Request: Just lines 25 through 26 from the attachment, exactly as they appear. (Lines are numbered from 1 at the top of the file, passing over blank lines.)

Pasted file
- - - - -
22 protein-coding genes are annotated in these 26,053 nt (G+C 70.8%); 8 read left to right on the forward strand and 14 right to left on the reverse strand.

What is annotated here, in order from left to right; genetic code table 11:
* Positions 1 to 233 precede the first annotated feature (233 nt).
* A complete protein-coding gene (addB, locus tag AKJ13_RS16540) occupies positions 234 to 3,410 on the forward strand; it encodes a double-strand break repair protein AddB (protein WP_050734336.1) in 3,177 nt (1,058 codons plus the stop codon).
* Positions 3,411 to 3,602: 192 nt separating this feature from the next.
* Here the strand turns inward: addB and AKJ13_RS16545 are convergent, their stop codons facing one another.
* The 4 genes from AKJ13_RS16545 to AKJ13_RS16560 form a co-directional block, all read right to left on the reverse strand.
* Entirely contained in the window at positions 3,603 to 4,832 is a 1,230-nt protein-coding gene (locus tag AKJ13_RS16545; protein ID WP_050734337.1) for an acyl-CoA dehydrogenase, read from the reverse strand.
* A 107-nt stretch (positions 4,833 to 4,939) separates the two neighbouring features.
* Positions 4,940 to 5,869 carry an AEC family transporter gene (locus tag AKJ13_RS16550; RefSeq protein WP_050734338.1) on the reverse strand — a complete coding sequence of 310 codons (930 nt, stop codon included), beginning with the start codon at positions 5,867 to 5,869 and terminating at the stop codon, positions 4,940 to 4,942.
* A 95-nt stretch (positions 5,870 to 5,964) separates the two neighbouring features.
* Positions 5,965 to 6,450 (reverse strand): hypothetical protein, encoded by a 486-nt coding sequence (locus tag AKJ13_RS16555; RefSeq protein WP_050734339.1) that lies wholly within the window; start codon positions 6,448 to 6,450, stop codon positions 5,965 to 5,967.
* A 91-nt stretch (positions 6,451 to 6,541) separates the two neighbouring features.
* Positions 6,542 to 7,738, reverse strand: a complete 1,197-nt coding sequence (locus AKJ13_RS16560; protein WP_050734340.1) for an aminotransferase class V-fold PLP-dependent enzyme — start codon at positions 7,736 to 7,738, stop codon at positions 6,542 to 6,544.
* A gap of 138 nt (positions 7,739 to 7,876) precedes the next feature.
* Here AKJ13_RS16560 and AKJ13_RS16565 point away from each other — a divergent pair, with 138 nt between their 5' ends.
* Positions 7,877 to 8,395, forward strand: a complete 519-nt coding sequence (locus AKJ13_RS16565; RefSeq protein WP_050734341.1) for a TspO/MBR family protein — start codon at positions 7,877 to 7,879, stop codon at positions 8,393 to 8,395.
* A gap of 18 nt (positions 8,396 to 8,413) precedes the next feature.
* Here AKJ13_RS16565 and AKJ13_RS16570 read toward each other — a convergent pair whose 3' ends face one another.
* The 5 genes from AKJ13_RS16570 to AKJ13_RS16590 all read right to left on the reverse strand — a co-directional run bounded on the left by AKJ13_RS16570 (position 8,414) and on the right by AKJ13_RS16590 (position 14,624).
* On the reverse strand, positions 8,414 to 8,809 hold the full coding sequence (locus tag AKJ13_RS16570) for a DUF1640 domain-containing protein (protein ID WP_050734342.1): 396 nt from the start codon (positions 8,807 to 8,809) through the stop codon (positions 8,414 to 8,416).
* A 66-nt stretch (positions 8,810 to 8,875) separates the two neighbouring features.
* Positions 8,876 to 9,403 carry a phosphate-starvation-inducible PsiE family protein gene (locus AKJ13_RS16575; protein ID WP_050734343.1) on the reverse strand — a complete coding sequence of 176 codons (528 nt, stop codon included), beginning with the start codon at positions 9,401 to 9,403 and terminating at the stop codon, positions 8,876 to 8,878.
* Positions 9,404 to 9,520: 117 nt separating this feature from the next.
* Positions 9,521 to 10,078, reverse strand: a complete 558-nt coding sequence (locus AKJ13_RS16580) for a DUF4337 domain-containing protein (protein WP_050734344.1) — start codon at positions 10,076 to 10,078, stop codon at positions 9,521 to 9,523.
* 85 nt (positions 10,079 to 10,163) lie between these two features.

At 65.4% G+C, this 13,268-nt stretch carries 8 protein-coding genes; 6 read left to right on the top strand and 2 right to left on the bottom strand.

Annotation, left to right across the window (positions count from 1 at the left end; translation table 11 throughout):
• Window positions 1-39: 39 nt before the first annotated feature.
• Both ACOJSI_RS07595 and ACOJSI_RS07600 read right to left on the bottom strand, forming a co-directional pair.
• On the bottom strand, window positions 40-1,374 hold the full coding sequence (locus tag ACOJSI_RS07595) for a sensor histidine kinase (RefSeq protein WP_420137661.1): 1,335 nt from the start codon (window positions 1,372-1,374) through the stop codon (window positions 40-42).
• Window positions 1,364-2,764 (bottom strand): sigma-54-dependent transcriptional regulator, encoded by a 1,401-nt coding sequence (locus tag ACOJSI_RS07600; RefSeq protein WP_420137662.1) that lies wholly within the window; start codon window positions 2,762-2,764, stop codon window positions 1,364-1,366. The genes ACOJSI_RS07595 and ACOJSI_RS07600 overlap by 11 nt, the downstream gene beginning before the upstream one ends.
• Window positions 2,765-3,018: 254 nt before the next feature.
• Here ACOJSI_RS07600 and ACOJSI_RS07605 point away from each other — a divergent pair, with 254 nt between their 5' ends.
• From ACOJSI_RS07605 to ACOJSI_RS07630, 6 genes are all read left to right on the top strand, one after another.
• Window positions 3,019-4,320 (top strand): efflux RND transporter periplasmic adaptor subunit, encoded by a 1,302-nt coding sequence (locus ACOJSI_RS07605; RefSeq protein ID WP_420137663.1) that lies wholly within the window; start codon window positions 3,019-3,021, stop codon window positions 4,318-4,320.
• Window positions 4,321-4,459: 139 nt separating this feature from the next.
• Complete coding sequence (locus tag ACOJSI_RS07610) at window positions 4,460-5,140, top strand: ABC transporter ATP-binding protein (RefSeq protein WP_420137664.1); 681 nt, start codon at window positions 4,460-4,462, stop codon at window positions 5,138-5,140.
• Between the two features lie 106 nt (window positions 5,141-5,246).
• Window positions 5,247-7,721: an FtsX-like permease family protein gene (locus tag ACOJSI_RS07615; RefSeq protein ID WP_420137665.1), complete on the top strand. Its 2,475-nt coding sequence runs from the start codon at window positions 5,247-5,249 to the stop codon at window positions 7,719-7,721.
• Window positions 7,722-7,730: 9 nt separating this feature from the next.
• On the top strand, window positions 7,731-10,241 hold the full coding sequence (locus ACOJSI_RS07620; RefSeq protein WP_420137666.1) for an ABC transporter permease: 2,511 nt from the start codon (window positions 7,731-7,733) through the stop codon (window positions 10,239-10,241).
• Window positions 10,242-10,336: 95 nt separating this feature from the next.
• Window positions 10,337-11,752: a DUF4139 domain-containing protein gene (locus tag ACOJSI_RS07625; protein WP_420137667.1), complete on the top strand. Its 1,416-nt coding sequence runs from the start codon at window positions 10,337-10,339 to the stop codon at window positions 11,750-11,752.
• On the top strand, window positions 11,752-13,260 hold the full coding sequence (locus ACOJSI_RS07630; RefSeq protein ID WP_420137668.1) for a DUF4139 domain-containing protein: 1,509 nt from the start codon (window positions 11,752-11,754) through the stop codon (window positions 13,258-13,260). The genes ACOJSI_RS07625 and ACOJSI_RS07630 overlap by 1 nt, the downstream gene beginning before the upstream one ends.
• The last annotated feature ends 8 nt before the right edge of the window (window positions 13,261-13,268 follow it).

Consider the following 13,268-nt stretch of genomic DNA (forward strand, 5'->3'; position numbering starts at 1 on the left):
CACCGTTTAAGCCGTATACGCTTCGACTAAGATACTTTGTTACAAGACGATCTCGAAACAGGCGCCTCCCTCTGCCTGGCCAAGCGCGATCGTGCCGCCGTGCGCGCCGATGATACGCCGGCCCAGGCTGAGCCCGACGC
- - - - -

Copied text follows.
* Positions 9,521 to 10,078, reverse strand: a complete 558-nt coding sequence (locus AKJ13_RS16580) for a DUF4337 domain-containing protein (protein WP_050734344.1) — start codon at positions 10,076 to 10,078, stop codon at positions 9,521 to 9,523.
* 85 nt (positions 10,079 to 10,163) lie between these two features.